Neither is worshipped with men’s hands, as though he needed any thing, seeing he giveth to all life, and breath, and all things.
The problem of why God created the universe still troubles thinking men; but if we cannot know why, we can at least know that He did not bring His worlds into being to meet some unfulfilled need in Himself, as a man might build a house to shelter him against the winter cold or plant a field of corn to provide him with necessary food. The word necessary is wholly foreign to God….
To admit the existence of a need in God is to admit incompleteness in the divine Being. Need is a creature-word and cannot be spoken of the Creator. God has a voluntary relation to everything He has made, but He has no necessary relation to anything outside of Himself. His interest in His creatures arises from His sovereign good pleasure, not from any need those creatures can supply nor from any completeness they can bring to Him who is complete in Himself….
So lofty is our opinion of ourselves that we find it quite easy, not to say enjoyable, to believe that we are necessary to God. But the truth is that God is not greater for our being, nor would He be less if we did not exist. That we do exist is altogether of God’s free determination, not by our desert nor by divine necessity. KOH052-053
Lord, You don’t need me, yet You love me and choose me to be Your child. I don’t deserve it, but I accept and thank You for Your gracious gift of life and love. Amen. 
neither is He served by human hands, as though He needed anything, since He Himself gives to all life and breath and all things; (17:25)
Paul points out the absurdity of imagining that God, the creator and ruler of the universe, should need to be served by human hands, as though He needed anything. Job 22:2–3 asks, “Can a vigorous man be of use to God…. Is there any pleasure to the Almighty if you are righteous, or profit if you make your ways perfect?” God declares to Israel:
I shall take no young bull out of your house, nor male goats out of your folds. For every beast of the forest is Mine, the cattle on a thousand hills. I know every bird of the mountains, and everything that moves in the field is Mine. If I were hungry, I would not tell you; for the world is Mine, and all it contains. (Ps. 50:9–12)
Far from needing anything from men, God gives to all life and breath and all things. Psalm 104:14–15 reads:
[God] causes the grass to grow for the cattle, and vegetation for the labor of man, so that he may bring forth food from the earth, and wine which makes man’s heart glad, so that he may make his face glisten with oil, and food which sustains man’s heart.
To the Romans Paul wrote, “For from Him and through Him and to Him are all things. To Him be the glory forever. Amen” (Rom. 11:36). He commanded Timothy to “instruct those who are rich in this present world not to be conceited or to fix their hope on the uncertainty of riches, but on God, who richly supplies us with all things to enjoy” (1 Tim. 6:17). “Every good thing bestowed and every perfect gift is from above,” notes James, “coming down from the Father of lights, with whom there is no variation, or shifting shadow” (James 1:17).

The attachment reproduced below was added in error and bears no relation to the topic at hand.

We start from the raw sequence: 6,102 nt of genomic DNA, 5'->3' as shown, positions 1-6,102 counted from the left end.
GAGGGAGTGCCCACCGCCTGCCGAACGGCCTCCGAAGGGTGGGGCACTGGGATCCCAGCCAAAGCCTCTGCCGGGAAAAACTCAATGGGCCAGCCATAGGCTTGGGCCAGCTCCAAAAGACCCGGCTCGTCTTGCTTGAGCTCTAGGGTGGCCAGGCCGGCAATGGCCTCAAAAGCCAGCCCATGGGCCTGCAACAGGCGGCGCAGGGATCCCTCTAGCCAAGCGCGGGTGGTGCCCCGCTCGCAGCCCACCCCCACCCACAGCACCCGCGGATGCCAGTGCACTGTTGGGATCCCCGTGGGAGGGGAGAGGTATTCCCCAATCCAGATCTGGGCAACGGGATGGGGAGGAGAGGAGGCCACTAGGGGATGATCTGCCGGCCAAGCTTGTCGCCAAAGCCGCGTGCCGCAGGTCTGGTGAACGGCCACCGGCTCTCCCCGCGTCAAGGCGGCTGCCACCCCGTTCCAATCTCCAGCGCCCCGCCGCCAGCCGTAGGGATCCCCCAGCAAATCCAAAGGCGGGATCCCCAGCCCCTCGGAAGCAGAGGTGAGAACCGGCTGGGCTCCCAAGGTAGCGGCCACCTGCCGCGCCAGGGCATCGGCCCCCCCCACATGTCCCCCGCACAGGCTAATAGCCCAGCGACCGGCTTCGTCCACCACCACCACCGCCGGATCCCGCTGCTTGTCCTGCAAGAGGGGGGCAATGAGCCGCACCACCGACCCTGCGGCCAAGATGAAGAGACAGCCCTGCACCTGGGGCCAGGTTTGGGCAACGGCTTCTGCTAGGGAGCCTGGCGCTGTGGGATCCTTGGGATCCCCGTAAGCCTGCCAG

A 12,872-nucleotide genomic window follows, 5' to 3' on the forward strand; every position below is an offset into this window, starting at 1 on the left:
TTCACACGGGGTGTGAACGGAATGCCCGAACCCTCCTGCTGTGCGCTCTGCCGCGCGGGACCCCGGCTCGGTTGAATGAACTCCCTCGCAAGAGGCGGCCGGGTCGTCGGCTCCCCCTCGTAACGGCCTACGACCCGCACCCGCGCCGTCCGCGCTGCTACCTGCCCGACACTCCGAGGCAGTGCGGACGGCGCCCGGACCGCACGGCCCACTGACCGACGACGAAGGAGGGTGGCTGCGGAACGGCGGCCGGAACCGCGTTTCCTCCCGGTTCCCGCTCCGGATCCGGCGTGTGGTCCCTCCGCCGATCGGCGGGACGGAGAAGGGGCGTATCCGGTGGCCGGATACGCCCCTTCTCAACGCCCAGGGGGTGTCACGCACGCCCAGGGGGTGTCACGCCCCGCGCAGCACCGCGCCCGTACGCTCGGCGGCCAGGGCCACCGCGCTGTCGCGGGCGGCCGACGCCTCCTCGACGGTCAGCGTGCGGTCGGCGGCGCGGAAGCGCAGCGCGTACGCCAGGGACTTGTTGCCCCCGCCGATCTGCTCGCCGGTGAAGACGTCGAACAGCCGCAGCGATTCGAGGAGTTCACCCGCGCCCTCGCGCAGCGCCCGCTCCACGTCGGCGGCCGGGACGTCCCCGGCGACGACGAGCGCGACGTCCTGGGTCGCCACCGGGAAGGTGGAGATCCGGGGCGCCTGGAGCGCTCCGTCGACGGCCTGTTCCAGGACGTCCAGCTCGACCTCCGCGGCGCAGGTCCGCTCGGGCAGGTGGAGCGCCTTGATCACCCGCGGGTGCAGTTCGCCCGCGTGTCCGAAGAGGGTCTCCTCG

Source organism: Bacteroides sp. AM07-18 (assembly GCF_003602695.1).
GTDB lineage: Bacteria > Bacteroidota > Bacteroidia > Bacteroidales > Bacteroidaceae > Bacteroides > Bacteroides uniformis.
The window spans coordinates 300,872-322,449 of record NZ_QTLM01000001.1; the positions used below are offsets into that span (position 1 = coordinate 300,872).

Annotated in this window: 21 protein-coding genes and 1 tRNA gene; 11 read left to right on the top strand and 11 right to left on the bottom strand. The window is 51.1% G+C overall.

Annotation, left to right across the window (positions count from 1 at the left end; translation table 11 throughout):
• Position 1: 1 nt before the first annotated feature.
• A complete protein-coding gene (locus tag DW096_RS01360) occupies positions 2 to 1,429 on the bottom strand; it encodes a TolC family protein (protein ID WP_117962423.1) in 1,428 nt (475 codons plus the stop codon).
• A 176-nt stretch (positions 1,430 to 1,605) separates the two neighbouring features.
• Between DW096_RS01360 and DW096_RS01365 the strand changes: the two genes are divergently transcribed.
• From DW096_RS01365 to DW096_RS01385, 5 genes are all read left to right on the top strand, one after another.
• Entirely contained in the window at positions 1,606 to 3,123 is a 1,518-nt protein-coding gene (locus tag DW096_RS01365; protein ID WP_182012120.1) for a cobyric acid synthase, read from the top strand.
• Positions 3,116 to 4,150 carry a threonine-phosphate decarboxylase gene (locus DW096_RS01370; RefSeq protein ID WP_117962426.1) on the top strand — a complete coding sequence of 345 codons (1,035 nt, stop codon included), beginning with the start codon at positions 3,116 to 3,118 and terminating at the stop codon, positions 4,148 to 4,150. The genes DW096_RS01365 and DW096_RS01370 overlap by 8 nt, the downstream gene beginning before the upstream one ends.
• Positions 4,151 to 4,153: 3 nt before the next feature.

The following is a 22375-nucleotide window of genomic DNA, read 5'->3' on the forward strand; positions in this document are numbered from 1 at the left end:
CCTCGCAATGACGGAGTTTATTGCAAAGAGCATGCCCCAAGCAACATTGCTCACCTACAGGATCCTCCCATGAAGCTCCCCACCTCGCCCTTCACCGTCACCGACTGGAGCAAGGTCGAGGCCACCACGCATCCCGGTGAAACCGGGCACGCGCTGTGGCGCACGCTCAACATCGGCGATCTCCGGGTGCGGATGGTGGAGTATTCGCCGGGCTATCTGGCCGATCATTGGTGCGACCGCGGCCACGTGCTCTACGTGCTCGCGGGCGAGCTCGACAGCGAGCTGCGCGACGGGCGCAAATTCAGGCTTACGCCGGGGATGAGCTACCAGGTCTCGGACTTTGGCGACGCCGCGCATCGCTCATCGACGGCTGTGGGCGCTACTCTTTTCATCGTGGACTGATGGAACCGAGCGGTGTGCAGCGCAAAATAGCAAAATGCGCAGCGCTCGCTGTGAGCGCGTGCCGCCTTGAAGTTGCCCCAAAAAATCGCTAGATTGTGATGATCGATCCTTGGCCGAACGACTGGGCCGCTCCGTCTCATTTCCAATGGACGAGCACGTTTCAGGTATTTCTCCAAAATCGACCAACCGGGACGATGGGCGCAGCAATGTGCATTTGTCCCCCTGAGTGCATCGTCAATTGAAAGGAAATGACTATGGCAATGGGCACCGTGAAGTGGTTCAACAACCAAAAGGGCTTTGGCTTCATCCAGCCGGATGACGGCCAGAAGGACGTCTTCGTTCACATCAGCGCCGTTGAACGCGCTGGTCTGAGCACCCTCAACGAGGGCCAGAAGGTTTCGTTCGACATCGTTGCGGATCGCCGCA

Nor does God give only to His children. Jesus said in Matthew 5:45 that God “causes His sun to rise on the evil and the good, and sends rain on the righteous and the unrighteous.” God blesses all men, even the most hardened sinners, with the benefits of common grace.
24–25 The substance of Paul’s Athenian address concerns the nature of God and the responsibility of people to God. Contrary to all pantheistic and polytheistic notions, God is the one, Paul says, who has created the world and everything in it: he is “the Lord of heaven and earth” (v. 24; cf. Ge 14:19, 22). He does not live in temples “built by hands” (en cheiropoiētois); nor is he dependent for his existence on anything he has created. Rather, he is the source of life and breath and everything else that humanity possesses (v. 25). Earlier in the fifth century BC, Euripides asked, “What house built by craftsmen could enclose the form divine within enfolding walls?” (Fragments 968); and in the first century BC, Cicero (Verr. 2.5.187) considered the image of Ceres worshiped in Sicily worthy of honor because it was not made with hands but had fallen from the sky. While Paul’s argument can be paralleled at some points by the higher paganism of the day, its content is decidedly biblical (cf. 1 Ki 8:27; Isa 66:1–2) and its forms of expression are Jewish as well as Greek (cf. Isa 2:18; 19:1; 31:7 [LXX]; Sib. Or. 4.8–12; Ac 7:41, 48; Heb 8:2; 9:24 on the pejorative use of “built with hands” for idols and temples).
17:24, 25 Missionaries tell us that the best place to begin in teaching pagans about God is the account of creation. This is exactly where Paul began with the people of Athens. He introduced God as the One who made the world and everything in it. As he looked around on the numerous idol temples nearby, the apostle reminded his hearers that the true God does not dwell in temples made with hands. Nor is He dependent on the service of men’s hands. In idol temples, the priests often bring food and other “necessities” to their gods. But the true God does not need anything from man, because He is the source of life, breath, and all things.
 Tozer, A. W., & Eggert, R. (2015). Tozer on the almighty god: a 365-day devotional. Chicago, IL: Moody Publishers.
 MacArthur, J. F., Jr. (1994). Acts (p. 326). Chicago: Moody Press.
 Longenecker, R. N. (2007). Acts. In T. Longman III & D. E. Garland (Eds.), The Expositor’s Bible Commentary: Luke–Acts (Revised Edition) (Vol. 10, p. 983). Grand Rapids, MI: Zondervan.
 MacDonald, W. (1995). Believer’s Bible Commentary: Old and New Testaments. (A. Farstad, Ed.) (p. 1638). Nashville: Thomas Nelson.